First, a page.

Lingo limbo

How many places you have where you use different language with different people, and how many terms and words you can muster that all have, ultimately, a different meaning? Then count all the specific terms you use just with certain people, words that outside that circle would have no idea what you’re talking about. Sure, you can surmise the overall meaning if you’re familiar on the topic, but even then you require knowledge of the sub-culture. To use a full sentence as an example, Dianne’s 6D+2 was no help against the Dragon when I had the Queen, but at least I had the Cleric can tell you something. Dianne is probably a character’s name, D6+2 means either six dice or six sided die with plus two to the gained value from the dice toss, the Dragon was the opponent being battled against and the battle was lost due to Queen’s having a some sort of negative effect in the game, but how Cleric could help isn’t clear. This is basic language for sure, and the dice bit is the only special bit of lingo used, but with the lack of context and further information the meaning is lacking. In this case, you’d need to be in the know about one specific game, where the Dragon is the strongest monster, the Queen kills player’s attack value by 2, and the Cleric has the ability to resurrect a downed character. But you wouldn’t know that if you haven’t spent any time playing table top role playing games or similar to get the dice lingo down, and then played this particular game to understand further meaning behind the character names, their position in the game’s structure and how they effect the game. This isn’t even a harsh example, unlike metroidvania.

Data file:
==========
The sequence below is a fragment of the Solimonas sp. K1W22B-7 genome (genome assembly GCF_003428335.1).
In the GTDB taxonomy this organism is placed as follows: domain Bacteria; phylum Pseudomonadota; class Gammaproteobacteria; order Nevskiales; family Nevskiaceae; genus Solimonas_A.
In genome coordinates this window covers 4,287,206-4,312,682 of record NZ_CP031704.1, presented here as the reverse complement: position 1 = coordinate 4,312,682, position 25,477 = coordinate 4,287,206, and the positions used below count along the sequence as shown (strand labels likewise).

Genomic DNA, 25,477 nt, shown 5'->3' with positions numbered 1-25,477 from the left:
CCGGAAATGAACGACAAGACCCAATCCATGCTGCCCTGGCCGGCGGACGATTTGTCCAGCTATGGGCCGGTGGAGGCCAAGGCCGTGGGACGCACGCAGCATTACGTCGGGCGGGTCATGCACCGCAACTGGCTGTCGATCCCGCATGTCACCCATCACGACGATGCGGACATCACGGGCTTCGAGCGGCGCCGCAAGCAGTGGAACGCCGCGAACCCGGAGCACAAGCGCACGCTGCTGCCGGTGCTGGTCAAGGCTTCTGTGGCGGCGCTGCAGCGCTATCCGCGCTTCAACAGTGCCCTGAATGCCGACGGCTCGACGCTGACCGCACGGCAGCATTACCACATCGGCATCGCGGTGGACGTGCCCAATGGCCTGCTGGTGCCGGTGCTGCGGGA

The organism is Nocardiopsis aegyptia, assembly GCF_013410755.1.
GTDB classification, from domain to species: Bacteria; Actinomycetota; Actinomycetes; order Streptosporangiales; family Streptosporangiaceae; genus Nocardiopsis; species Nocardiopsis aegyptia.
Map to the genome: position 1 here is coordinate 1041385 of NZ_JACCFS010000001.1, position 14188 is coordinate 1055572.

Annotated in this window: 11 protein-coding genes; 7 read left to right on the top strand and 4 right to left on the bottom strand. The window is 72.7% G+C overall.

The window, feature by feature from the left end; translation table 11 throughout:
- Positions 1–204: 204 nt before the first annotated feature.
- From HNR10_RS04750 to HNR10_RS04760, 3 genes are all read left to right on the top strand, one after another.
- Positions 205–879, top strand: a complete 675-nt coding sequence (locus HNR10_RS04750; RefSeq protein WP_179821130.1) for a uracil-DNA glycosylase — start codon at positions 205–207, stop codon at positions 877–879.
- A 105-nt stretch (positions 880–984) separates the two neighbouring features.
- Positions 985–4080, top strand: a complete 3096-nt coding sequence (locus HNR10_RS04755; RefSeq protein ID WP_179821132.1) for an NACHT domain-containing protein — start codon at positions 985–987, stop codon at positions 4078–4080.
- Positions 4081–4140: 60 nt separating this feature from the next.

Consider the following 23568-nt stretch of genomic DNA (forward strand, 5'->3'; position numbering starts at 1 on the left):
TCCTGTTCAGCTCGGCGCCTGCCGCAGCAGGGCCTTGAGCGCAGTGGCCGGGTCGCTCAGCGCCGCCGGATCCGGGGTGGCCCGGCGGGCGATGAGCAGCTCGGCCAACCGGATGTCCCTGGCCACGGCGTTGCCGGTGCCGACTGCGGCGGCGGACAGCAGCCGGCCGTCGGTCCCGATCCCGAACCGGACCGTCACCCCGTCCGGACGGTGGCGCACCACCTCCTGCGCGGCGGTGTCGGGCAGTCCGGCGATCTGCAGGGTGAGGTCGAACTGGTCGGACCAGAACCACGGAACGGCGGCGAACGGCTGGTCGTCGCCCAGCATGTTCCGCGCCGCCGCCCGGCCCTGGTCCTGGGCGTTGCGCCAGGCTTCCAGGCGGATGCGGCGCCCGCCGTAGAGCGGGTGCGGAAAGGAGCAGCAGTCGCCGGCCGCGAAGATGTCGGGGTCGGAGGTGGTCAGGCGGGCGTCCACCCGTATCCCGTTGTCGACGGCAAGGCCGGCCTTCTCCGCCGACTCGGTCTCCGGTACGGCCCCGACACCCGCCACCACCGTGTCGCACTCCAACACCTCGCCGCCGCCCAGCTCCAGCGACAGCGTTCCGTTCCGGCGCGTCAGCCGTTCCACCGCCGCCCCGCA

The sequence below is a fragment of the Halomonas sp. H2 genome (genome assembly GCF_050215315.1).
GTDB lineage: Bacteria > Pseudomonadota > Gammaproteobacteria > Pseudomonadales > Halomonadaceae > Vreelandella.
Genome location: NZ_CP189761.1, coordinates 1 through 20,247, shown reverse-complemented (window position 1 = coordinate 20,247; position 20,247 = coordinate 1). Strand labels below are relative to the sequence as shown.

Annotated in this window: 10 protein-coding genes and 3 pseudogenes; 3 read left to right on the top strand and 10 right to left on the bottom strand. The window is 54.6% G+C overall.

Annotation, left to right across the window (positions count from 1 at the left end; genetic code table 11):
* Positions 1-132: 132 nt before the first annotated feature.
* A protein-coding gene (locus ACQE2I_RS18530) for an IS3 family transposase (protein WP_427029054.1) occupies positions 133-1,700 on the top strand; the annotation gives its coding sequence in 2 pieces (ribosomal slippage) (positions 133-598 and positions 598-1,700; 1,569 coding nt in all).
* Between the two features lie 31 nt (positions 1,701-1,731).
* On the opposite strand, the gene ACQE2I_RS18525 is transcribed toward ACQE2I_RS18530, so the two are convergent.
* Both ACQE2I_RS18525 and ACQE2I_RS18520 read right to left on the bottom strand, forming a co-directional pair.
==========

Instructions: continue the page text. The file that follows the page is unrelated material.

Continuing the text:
I’ve been harsh on Metroidvania as a genre term in the past, and that hasn’t changed. It’s one of those terms that whenever used absolutely requires extended explanation for people who are not in the know what it means. For example, take a look at Record of Lodoss War -Deedlit in Wonder Labyrinth‘s description on Steam.

Check the highlighted bit

Despite the term supposedly being universal in usage, an explanation had to be given. The reason is as simple as that as a descriptive word, metroidvania is a terrible one. People within the industry, within the core users know what it is through exposure to the industry magazines and their peers using it. However, step outside this deep red ocean market, and the word has no meaning. Hence, action-exploration is used here as a supplementary description, though the age-old action-adventure would have sufficed. This isn’t exactly uncommon though, only music nerds know what the hell acid jazz or nu metal actually are in terms of genres, but at least even the most casual music listener can surmise something from those two; one is some kind of jazz, one is some kind of Norwegian death screeching. Though if you’re more invested into music, you can deduce that acid is taken from the mid-1980’s sub-genre of house music, which is often described as somewhat psychedelic. Nu metal, well is new metal that mixes lot of then-current other popular genres like hip hop and grunge into one, something old death metal heads didn’t exactly appreciate.